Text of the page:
Why the Childcare Subsidy is bad for the economy

By Andrea Christie-David

2 July 2018

As of 2 July 2018 the way families access and pay for childcare is changing. Whilst the new system is colloquially referred to as the new Child Care Subsidy, a closer look quickly reveals that the new system revolves more around the activities of parents, rather than the care of children.

The focus of the new subsidy is on the adults and how they are contributing to the economy by re-engaging in study, work or entrepreneurship. This importance of a thriving economy involving contributions from all sectors of society cannot be underestimated. However, what the new policy fails to do is to take a long-term view of who really needs assistance accessing early childhood education, the economic benefits of both early childhood education, and the continued engagement of women in the workforce.

1. Early childhood education benefits the economy

It is well established, through numerous longitudinal studies, that ‘children’s engagement in quality early childhood services is linked to positive outcomes for children…with educational and economic benefits’ (Leyland & Smith, 2015). But with so many families worse off under the new subsidy, many of them are likely to seek alternative care options for their children. This could involve removing their children from formal early childhood education to revert to nannies, au pairs, grandparents, or irregular attendance at activities like playgroup, story time or music groups. The end results is that these alternative care options often don’t offer the ongoing measurement against developmental milestones and learning outcomes available in formal early education settings. Inevitably, there is a risk that children with increased vulnerabilities may slip through the cracks, potentially missing out on the additional support that could ensure their development remains commensurate with that of their peers.

This means that it is the children who suffer under the new subsidy, without access to regular, ongoing early childhood education, from qualified and experienced early childhood educators. As we know from studies that underpin the Early Years Learning Framework, the long-term benefits to a child’s social, emotional and cognitive development as a result of early childhood education, will be lost if children no longer have regular and sustained access to structured early learning. This means that children who no longer have access to regular, ongoing early childhood education, from qualified and experienced early childhood educators under the new subsidy risk falling behind, particularly if their parents and/or alternative carers are not equipped to recognise or respond to increased learning needs of children in a timely manner.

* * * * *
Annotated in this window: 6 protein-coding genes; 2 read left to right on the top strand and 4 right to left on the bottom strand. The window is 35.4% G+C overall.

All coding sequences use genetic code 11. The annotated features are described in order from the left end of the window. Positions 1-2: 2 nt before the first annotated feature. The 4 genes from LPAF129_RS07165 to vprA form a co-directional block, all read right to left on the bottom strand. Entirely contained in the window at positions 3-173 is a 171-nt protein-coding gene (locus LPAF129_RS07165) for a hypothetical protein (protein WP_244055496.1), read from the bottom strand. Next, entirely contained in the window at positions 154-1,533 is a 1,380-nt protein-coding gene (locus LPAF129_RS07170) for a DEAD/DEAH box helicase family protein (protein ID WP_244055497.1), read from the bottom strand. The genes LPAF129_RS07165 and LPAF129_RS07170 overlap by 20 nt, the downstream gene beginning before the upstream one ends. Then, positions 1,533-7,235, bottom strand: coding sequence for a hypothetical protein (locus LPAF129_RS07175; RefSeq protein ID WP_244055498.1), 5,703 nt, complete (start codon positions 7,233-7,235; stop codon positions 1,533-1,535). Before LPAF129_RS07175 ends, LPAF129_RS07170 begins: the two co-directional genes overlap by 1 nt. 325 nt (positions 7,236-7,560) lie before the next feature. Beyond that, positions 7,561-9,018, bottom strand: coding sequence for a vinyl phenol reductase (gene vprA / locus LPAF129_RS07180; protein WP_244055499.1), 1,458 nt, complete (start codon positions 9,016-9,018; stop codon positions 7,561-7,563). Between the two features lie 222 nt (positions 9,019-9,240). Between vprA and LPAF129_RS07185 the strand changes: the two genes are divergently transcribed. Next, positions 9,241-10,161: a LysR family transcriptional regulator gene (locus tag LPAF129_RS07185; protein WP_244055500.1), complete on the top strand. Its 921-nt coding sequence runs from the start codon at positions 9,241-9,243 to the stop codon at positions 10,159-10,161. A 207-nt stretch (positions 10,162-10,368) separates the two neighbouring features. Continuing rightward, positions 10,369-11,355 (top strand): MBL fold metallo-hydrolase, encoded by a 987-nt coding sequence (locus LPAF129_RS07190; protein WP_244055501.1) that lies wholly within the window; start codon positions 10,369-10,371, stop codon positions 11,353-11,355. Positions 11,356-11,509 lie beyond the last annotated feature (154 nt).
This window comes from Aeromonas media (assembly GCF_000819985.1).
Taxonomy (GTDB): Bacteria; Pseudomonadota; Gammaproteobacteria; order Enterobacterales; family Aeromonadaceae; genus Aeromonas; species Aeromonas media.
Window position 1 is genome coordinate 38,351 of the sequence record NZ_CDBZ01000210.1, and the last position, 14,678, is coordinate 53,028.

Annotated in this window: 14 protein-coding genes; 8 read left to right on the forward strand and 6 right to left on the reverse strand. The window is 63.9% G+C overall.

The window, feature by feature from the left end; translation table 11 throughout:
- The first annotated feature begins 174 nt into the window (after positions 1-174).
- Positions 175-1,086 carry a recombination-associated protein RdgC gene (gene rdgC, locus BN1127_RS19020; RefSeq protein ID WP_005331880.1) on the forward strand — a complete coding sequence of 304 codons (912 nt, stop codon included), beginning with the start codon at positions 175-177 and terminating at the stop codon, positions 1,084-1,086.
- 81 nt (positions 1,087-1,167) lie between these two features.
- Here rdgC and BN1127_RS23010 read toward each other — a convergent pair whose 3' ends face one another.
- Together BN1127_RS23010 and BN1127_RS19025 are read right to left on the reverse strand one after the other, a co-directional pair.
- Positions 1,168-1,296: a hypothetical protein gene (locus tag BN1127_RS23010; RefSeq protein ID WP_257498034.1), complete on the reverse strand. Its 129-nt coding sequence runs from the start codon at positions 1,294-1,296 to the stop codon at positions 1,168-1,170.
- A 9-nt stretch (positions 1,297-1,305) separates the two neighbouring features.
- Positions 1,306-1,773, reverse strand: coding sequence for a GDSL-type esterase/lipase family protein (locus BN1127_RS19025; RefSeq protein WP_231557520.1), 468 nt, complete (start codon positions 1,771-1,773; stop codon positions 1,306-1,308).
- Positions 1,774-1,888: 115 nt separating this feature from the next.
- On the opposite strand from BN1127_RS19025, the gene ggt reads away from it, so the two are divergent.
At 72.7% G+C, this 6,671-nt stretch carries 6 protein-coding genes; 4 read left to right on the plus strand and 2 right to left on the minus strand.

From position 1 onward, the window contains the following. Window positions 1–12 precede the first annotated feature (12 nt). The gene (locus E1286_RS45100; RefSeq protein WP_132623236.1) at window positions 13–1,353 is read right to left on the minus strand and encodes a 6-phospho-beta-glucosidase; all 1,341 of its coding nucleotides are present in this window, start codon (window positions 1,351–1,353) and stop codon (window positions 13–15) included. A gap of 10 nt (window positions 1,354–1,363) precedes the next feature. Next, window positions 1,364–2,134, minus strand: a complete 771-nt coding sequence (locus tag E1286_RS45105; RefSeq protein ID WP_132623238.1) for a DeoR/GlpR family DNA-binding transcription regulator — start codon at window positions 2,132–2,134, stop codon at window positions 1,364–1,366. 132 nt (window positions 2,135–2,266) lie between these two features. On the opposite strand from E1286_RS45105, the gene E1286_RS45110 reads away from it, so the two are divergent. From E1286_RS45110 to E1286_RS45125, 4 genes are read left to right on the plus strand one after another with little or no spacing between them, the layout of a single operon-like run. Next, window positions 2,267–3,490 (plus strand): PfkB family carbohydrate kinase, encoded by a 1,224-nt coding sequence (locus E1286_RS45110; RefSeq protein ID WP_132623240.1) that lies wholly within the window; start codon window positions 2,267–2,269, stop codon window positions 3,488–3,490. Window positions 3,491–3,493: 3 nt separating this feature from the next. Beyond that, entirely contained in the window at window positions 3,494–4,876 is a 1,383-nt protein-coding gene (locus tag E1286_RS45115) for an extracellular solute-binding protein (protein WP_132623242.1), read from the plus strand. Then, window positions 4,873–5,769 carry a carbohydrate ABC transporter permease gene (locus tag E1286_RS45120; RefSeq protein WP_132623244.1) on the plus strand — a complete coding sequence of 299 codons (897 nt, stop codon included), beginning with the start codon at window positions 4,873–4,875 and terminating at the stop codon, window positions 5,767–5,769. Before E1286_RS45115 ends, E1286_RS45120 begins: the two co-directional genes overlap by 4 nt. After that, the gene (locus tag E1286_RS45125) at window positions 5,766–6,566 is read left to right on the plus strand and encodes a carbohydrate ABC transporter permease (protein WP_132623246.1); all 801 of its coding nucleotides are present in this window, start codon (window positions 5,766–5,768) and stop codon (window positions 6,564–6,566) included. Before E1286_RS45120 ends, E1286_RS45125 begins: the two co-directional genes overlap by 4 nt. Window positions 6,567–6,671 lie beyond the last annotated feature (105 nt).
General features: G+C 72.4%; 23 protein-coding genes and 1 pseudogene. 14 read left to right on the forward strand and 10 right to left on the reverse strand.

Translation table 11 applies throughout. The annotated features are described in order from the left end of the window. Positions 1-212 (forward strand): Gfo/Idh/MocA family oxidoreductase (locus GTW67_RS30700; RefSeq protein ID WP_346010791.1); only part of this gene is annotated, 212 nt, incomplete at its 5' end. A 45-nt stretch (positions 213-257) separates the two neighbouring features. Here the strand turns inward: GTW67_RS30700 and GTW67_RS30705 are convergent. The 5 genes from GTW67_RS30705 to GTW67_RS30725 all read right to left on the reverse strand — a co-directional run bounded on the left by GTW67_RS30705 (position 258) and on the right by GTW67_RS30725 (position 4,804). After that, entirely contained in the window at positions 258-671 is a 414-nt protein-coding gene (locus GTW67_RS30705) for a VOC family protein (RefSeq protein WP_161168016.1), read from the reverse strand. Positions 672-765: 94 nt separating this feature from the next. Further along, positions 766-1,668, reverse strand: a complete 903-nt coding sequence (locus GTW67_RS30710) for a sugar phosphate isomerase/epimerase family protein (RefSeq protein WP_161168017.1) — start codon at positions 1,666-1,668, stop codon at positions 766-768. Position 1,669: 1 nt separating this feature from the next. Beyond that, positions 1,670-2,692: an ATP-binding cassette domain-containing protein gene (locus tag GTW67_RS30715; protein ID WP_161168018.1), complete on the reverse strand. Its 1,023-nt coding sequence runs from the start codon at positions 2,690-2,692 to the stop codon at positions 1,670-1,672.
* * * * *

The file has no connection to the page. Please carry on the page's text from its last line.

2. Working Mums benefit the economy

A glaring oxymoron in the new policy is the fact that high income earning families are also being penalised for achieving success in their careers at a time when they have young children. We can all say that both parents’ incomes should be considered when talking about who might actually be impacted by the loss of the childcare rebate, but the reality is that our society is still predominantly patriarchal and the primary care of children is still largely delivered by women. This means that when heterosexual couples need to come to a decision about who should not return to work after a period of parental leave, for the most part it will be the woman who takes the self-sacrificing position and puts their career on hold, because the current system does not support them. This is on top of the career break many women take following the birth of their child, further delaying the progression of their careers as they take further time outside of the workforce.

The 2015 ‘working mom study’, as it became known, found that children who were raised by mothers who worked, performed better in adult life, whether it was women achieving more successful jobs, or men making positive contributions to domestic life. It is therefore pretty easy to see, from this study alone, that taking women out of the workforce will have a negative impact on the economy in the long term.

3. Vulnerable children are left behind

As captured by Lisa Bryant in her recent article, vulnerable and at risk children will no longer receive priority in the allocation of funding, yet the Government has ‘made no apologies’ about prioritising contributions to the economy over early childhood education for children.

The entire early learning framework in Australia was overhauled only a matter of years ago to change the focus of childcare so it achieved measurable positive outcomes for children. But yet, in the blink of an eye, the funding system that underpins access to childcare shifts its focus to parental re-engagement in the workforce. If the policy rewarded women who had achieved success in their careers, then we wouldn’t need to shift the focus so strongly towards parents returning to the workforce.

It is disappointing to see that the focus of the new Child Care Subsidy is on short term re-engagement in the workforce and economy, rather than the long term economic benefits of both early childhood education and the retention of women in the workforce. We can only hope that children’s access to education can still be met in other ways to deliver the long-term benefits to the economy that we know is achieved through access to early childhood education.

Andrea Christie-David is a human rights lawyer, company director, mother of three, and founder and Managing Director of Leor In Home Early Learning.

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